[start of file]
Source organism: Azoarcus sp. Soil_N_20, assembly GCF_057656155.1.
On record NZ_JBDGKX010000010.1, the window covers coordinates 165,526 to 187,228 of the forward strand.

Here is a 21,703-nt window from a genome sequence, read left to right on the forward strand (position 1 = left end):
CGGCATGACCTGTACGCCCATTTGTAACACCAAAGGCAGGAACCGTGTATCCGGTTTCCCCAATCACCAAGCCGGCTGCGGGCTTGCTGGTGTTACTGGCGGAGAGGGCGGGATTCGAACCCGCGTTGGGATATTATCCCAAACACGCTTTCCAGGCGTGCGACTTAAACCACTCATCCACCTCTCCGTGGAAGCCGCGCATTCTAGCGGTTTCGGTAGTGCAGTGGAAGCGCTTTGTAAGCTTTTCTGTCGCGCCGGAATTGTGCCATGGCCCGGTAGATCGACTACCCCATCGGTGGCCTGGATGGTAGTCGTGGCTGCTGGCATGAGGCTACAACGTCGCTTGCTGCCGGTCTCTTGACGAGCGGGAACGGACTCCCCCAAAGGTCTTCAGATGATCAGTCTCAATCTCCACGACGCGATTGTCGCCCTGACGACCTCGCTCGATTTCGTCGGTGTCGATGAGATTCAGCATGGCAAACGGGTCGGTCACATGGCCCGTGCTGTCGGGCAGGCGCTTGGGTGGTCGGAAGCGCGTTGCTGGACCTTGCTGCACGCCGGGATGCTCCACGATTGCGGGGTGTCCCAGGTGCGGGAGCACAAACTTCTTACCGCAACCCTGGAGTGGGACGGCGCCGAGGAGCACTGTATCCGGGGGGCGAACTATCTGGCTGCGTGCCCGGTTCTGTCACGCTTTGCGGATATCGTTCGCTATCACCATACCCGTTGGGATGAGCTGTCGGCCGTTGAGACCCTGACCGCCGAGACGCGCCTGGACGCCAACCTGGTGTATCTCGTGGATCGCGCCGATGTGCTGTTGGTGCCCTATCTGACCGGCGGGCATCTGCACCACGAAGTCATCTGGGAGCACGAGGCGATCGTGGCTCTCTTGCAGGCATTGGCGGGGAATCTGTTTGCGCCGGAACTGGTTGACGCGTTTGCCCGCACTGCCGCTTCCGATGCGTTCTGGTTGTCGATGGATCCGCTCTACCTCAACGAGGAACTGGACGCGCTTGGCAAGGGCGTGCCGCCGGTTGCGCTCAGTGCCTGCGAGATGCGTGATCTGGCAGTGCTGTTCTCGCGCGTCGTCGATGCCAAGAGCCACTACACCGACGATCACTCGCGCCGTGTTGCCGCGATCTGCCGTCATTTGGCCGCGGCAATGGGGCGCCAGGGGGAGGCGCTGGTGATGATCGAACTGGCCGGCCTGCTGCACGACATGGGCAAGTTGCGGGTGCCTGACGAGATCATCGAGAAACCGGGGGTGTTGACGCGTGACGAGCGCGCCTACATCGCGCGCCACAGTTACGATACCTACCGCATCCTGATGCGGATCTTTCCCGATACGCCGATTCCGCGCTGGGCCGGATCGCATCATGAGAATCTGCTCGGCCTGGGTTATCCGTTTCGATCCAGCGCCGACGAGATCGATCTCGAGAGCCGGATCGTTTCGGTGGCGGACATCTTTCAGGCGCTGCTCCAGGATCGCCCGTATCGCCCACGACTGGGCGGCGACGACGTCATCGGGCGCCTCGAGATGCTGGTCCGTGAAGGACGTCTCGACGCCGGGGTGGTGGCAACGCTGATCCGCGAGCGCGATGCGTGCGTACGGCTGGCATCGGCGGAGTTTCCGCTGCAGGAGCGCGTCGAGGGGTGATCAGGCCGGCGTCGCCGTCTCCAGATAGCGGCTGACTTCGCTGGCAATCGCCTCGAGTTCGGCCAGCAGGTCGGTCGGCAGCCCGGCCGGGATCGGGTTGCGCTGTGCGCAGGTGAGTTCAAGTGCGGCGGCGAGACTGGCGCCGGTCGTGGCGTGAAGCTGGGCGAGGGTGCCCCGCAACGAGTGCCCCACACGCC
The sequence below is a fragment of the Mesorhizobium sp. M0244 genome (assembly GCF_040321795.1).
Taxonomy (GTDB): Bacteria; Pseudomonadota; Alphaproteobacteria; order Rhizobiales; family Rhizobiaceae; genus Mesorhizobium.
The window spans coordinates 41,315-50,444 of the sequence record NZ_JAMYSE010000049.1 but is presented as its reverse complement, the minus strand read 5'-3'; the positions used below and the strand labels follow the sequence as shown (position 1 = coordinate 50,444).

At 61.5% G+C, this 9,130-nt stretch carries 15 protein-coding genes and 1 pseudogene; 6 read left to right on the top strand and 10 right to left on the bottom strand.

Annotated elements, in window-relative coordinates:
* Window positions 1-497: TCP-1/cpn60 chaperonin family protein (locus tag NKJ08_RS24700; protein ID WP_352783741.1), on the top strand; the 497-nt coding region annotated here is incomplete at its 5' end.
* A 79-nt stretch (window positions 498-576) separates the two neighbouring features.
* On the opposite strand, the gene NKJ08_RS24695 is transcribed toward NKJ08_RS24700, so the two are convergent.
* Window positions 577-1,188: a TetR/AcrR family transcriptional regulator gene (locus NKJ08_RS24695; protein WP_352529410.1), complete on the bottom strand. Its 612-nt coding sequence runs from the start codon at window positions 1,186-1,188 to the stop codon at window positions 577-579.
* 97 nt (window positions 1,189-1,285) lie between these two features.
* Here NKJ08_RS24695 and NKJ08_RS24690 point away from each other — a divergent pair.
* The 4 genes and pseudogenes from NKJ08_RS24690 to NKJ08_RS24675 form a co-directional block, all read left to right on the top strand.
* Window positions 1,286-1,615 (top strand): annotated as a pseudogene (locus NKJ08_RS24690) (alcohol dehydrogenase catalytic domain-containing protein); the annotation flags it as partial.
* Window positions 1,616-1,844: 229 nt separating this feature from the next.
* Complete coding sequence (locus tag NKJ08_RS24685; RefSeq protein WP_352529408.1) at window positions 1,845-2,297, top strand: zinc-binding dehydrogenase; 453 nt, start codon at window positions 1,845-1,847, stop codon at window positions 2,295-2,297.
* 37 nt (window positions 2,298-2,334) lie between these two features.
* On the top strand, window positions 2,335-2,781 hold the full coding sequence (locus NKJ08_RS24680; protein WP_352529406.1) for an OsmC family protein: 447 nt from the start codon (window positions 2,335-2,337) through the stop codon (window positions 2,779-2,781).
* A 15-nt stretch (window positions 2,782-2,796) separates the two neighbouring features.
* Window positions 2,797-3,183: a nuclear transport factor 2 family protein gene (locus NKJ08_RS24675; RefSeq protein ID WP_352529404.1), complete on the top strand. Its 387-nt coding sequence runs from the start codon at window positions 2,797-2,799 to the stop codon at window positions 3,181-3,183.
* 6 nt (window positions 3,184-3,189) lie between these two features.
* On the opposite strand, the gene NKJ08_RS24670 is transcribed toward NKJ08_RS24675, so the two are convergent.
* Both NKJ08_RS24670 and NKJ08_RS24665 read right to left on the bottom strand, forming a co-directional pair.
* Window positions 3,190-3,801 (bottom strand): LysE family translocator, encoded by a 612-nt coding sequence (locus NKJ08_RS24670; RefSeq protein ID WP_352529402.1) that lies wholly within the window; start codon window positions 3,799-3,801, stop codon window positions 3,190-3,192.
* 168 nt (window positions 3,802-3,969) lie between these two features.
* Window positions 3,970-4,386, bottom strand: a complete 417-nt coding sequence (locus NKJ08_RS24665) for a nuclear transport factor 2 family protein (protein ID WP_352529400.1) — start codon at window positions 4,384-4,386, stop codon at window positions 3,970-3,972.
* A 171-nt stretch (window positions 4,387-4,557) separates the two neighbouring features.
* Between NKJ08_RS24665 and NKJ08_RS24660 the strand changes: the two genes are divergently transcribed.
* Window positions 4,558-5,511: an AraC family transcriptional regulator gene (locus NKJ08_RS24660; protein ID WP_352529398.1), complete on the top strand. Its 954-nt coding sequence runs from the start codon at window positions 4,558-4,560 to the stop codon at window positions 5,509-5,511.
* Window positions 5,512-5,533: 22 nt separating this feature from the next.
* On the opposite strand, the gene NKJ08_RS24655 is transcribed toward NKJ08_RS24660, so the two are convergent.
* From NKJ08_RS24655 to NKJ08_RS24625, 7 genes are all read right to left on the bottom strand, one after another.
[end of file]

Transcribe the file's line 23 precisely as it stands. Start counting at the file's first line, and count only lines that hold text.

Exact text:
* Window positions 2,797-3,183: a nuclear transport factor 2 family protein gene (locus NKJ08_RS24675; RefSeq protein ID WP_352529404.1), complete on the top strand. Its 387-nt coding sequence runs from the start codon at window positions 2,797-2,799 to the stop codon at window positions 3,181-3,183.